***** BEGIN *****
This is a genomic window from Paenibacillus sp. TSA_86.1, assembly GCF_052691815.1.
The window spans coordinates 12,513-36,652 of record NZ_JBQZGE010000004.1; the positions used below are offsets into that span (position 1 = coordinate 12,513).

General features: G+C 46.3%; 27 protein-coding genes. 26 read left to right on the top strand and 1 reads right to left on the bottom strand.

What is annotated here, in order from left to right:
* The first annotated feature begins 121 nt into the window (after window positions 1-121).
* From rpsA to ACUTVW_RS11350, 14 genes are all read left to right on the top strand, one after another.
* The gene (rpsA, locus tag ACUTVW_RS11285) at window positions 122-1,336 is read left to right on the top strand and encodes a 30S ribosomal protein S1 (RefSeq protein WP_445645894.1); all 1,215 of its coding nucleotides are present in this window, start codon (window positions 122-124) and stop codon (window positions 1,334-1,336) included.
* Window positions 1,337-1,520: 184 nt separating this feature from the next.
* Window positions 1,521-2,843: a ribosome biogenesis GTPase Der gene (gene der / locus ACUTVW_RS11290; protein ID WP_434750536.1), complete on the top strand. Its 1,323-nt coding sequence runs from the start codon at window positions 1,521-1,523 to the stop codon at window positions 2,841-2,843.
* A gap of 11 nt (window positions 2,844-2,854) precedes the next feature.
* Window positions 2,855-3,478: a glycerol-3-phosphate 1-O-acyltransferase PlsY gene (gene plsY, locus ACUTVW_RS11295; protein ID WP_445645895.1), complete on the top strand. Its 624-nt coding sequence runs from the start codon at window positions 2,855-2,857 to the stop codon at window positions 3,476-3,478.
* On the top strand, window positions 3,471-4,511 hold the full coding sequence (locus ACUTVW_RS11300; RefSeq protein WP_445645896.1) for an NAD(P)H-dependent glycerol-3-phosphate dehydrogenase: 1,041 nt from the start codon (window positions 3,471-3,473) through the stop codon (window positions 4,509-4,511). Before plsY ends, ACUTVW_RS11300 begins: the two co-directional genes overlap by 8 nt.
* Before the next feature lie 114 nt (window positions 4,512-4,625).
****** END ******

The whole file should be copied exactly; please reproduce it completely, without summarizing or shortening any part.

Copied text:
This is a genomic window from Paenibacillus sp. TSA_86.1, assembly GCF_052691815.1.
The window spans coordinates 12,513-36,652 of record NZ_JBQZGE010000004.1; the positions used below are offsets into that span (position 1 = coordinate 12,513).

General features: G+C 46.3%; 27 protein-coding genes. 26 read left to right on the top strand and 1 reads right to left on the bottom strand.

What is annotated here, in order from left to right:
* The first annotated feature begins 121 nt into the window (after window positions 1-121).
* From rpsA to ACUTVW_RS11350, 14 genes are all read left to right on the top strand, one after another.
* The gene (rpsA, locus tag ACUTVW_RS11285) at window positions 122-1,336 is read left to right on the top strand and encodes a 30S ribosomal protein S1 (RefSeq protein WP_445645894.1); all 1,215 of its coding nucleotides are present in this window, start codon (window positions 122-124) and stop codon (window positions 1,334-1,336) included.
* Window positions 1,337-1,520: 184 nt separating this feature from the next.
* Window positions 1,521-2,843: a ribosome biogenesis GTPase Der gene (gene der / locus ACUTVW_RS11290; protein ID WP_434750536.1), complete on the top strand. Its 1,323-nt coding sequence runs from the start codon at window positions 1,521-1,523 to the stop codon at window positions 2,841-2,843.
* A gap of 11 nt (window positions 2,844-2,854) precedes the next feature.
* Window positions 2,855-3,478: a glycerol-3-phosphate 1-O-acyltransferase PlsY gene (gene plsY, locus ACUTVW_RS11295; protein ID WP_445645895.1), complete on the top strand. Its 624-nt coding sequence runs from the start codon at window positions 2,855-2,857 to the stop codon at window positions 3,476-3,478.
* On the top strand, window positions 3,471-4,511 hold the full coding sequence (locus ACUTVW_RS11300; RefSeq protein WP_445645896.1) for an NAD(P)H-dependent glycerol-3-phosphate dehydrogenase: 1,041 nt from the start codon (window positions 3,471-3,473) through the stop codon (window positions 4,509-4,511). Before plsY ends, ACUTVW_RS11300 begins: the two co-directional genes overlap by 8 nt.
* Before the next feature lie 114 nt (window positions 4,512-4,625).